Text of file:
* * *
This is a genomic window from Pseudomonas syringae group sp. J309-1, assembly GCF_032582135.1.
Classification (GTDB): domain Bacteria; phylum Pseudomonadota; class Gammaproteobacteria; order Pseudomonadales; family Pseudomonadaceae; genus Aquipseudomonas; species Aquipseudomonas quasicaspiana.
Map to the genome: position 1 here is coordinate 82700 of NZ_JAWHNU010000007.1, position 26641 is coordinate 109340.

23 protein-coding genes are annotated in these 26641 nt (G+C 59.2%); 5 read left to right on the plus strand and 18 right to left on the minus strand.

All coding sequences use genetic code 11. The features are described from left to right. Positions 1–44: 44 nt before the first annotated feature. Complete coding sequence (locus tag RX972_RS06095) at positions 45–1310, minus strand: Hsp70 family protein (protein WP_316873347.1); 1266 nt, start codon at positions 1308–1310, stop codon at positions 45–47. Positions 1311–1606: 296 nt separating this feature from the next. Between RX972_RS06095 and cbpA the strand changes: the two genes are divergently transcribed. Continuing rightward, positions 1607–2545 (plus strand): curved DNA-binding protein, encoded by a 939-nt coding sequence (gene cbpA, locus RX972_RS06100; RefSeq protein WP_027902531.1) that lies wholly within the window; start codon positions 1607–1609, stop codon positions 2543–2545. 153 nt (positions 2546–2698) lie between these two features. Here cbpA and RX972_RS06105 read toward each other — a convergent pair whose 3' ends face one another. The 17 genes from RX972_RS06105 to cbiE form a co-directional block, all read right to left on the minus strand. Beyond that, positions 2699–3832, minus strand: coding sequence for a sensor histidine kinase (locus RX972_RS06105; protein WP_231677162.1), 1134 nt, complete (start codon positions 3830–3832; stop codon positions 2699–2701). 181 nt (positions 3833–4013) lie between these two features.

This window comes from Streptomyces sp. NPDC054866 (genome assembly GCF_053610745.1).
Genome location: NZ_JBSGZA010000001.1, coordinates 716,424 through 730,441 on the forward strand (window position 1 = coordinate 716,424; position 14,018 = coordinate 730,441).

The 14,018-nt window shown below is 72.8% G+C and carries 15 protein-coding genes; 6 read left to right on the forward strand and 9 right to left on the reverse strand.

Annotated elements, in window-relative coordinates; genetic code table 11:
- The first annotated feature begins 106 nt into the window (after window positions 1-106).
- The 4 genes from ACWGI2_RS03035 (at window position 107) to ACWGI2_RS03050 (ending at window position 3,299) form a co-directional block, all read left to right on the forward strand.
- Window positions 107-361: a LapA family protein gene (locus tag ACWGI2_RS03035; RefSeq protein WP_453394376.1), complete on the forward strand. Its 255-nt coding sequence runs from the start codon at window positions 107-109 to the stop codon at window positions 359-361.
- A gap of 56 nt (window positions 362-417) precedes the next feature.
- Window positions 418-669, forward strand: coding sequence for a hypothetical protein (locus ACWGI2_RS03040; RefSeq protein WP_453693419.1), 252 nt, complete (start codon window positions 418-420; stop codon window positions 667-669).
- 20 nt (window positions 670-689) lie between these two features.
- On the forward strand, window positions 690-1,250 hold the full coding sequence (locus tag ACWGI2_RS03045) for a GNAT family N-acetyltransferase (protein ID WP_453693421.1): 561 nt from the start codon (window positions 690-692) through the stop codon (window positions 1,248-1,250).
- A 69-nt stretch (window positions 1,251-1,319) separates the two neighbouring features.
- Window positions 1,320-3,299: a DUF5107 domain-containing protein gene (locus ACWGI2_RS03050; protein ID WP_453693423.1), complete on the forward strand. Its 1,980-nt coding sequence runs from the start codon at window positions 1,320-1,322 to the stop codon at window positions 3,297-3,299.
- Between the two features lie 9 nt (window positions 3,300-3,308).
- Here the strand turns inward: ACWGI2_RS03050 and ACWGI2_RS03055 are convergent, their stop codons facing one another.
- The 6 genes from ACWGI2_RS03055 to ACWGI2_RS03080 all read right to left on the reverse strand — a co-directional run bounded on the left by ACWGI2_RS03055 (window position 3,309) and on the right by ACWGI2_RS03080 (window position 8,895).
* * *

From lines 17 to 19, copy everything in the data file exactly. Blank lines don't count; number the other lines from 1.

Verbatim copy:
- A 69-nt stretch (window positions 1,251-1,319) separates the two neighbouring features.
- Window positions 1,320-3,299: a DUF5107 domain-containing protein gene (locus ACWGI2_RS03050; protein ID WP_453693423.1), complete on the forward strand. Its 1,980-nt coding sequence runs from the start codon at window positions 1,320-1,322 to the stop codon at window positions 3,297-3,299.
- Between the two features lie 9 nt (window positions 3,300-3,308).